How the new Politburo and its Standing Committee were selected attracted more attention among the general public. Speculation beforehand was high.
But a review of the party institutions showed that there was never room for big surprises in the selection of new members. The elaborate system of cadre promotion meant that potential candidates for the vacant seats were obvious even before the final deal was struck.
This time, for the five vacant seats on the Standing Committee, just seven or eight candidates could claim to have had a realistic chance. Thus, contrary to speculation about the "daunting task" of selecting the members, it was just a matter of picking five out of the seven candidates.
Despite the long process of deliberation and horse trading that started last year, it seemed the eventual choices were made quite easily: they were based simply on relative length of service in the higher-ranking offices.
Among the five new members of the Standing Committee, Zhang Dejiang, Yu Zhengsheng and Liu Yunshan had served two terms in the Politburo. The other two, Wang Qishan and Zhang Gaoli had each been on the Politburo for just one term. But Wang had already served one term at a deputy state-level position (as a vice- premier) and Zhang, seen as the weakest of the five, had also been on the Central Committee for two terms.
In contrast, the two hopefuls who lost out, Li Yuanchao and Wang Yang, had weaker records. Although both had been on the Politburo for a term, neither had equal or longer service records on the Central Committee than Zhang.
To emphasise the institutional effect, the very fact that all these candidates had made it to such a high level indicated they are more or less equally competent and have very similar political beliefs.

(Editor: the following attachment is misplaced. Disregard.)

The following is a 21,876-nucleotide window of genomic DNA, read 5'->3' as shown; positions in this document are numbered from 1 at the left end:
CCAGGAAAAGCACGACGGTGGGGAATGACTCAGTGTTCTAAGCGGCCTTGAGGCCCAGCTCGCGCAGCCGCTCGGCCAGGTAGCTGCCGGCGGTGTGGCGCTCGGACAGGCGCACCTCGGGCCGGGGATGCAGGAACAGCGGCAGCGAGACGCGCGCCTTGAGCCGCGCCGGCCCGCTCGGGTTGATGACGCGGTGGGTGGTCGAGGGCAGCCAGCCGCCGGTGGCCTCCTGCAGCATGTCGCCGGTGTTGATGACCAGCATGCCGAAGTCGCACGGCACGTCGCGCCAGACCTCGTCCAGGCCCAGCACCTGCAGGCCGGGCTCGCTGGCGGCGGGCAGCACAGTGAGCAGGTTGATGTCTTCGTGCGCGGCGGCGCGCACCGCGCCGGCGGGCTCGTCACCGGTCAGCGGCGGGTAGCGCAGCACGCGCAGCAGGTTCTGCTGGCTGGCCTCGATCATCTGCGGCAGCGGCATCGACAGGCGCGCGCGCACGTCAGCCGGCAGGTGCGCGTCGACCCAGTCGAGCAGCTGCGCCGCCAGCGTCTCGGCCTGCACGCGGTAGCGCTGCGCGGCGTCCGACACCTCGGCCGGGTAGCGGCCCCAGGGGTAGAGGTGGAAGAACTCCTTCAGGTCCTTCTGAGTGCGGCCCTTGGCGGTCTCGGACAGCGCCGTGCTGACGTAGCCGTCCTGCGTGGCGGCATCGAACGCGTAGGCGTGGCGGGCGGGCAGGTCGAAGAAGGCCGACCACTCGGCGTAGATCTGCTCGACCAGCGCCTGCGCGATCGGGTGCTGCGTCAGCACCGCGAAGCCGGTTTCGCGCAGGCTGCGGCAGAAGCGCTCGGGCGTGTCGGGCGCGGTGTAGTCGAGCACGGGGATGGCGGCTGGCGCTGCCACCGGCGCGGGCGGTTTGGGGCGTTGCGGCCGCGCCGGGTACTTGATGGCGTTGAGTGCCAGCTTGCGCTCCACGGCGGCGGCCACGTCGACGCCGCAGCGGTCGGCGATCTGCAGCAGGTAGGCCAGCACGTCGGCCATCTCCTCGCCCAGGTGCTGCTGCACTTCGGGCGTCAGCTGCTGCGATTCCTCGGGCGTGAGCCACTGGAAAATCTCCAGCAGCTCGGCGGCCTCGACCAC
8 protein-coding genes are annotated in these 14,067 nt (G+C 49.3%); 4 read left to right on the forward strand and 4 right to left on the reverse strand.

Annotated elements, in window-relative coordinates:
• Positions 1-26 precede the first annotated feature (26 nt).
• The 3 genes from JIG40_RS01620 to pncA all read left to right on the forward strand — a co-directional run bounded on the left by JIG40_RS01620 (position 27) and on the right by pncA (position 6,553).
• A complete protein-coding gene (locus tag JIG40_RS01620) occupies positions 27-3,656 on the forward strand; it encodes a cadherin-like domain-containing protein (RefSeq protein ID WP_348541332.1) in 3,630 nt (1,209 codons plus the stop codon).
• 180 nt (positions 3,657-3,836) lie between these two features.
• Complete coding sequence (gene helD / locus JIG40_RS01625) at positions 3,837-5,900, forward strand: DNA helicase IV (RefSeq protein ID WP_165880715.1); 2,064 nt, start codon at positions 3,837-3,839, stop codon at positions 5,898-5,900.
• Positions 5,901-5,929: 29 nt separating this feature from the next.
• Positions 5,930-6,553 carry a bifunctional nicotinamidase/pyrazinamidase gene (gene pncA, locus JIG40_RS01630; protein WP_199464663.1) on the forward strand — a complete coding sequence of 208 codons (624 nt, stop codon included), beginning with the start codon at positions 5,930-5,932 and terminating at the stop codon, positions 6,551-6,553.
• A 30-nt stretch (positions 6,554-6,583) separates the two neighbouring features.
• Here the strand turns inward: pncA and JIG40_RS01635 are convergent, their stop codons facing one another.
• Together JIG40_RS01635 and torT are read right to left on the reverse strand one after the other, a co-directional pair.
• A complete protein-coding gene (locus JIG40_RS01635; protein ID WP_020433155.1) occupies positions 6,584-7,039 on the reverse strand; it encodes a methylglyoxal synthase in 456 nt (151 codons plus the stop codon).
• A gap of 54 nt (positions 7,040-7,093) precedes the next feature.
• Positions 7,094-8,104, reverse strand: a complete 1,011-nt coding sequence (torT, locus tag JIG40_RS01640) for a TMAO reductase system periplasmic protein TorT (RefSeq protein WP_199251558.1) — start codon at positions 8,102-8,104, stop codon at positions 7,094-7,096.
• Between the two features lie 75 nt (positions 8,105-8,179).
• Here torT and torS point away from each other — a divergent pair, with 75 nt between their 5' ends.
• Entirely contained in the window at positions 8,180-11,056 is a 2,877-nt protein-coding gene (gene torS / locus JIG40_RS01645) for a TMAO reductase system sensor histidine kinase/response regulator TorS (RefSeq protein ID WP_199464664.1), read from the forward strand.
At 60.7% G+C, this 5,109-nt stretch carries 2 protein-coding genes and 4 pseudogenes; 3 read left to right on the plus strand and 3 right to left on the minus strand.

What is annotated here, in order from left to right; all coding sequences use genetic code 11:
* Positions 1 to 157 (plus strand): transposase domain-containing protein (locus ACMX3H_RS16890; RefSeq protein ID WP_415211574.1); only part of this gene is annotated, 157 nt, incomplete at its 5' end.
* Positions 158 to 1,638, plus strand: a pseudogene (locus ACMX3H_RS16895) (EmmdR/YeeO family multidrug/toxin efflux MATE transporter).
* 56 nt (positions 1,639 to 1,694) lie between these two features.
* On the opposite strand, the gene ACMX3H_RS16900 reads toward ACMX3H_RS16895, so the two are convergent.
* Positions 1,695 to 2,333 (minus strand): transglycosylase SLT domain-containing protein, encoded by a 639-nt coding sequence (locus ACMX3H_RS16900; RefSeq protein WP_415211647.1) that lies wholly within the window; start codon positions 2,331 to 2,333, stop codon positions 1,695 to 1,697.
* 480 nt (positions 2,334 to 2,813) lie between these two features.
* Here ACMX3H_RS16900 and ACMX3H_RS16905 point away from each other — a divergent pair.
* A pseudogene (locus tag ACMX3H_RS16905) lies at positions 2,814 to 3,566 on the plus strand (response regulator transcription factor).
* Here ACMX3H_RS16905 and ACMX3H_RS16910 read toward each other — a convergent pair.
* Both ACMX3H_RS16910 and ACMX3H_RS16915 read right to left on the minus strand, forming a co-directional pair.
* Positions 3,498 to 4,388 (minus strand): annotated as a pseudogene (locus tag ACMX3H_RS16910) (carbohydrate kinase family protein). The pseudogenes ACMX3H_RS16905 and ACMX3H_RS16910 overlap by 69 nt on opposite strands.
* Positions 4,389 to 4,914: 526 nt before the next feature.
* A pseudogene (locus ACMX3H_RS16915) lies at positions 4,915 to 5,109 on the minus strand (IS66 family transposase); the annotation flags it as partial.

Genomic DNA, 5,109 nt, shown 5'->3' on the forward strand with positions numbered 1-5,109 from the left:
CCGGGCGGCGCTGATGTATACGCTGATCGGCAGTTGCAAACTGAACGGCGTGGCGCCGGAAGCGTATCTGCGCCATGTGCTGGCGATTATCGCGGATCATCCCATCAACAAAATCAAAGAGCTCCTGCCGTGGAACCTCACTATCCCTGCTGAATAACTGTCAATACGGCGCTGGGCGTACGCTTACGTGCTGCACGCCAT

Really, it's useless to hope that one may be a reformist or a liberal; they are all of the same mould. It would have made little difference whoever among the seven got the five seats, although we may hope differently.
Nonetheless, institutional deficiencies still haunt the party. A lack of effective anti-corruption institutions means graft is widespread in the party, and succession politics has been marred by a lack of transparency and predictability, together with a heavy influence of the old guard.
Too many party elders were included in the congress' formal institutions, such as its preparatory committee and presidium, and their views were given too much weight. That certainly tilted the congress more towards stability and conservatism than towards change and liberalism.
Yet, Hu's full retirement can be viewed as a big service to the party as it will greatly diminish the old guard's role in China's leadership politics. Indeed, if retired leaders are not included in the next congress' formal institutions and do not participate in personnel and policy deliberations, the party will probably have a better future.
Zhengxu Wang is an associate professor in the School of Contemporary Chinese Studies at the University of Nottingham, and deputy director of the China Policy Institute there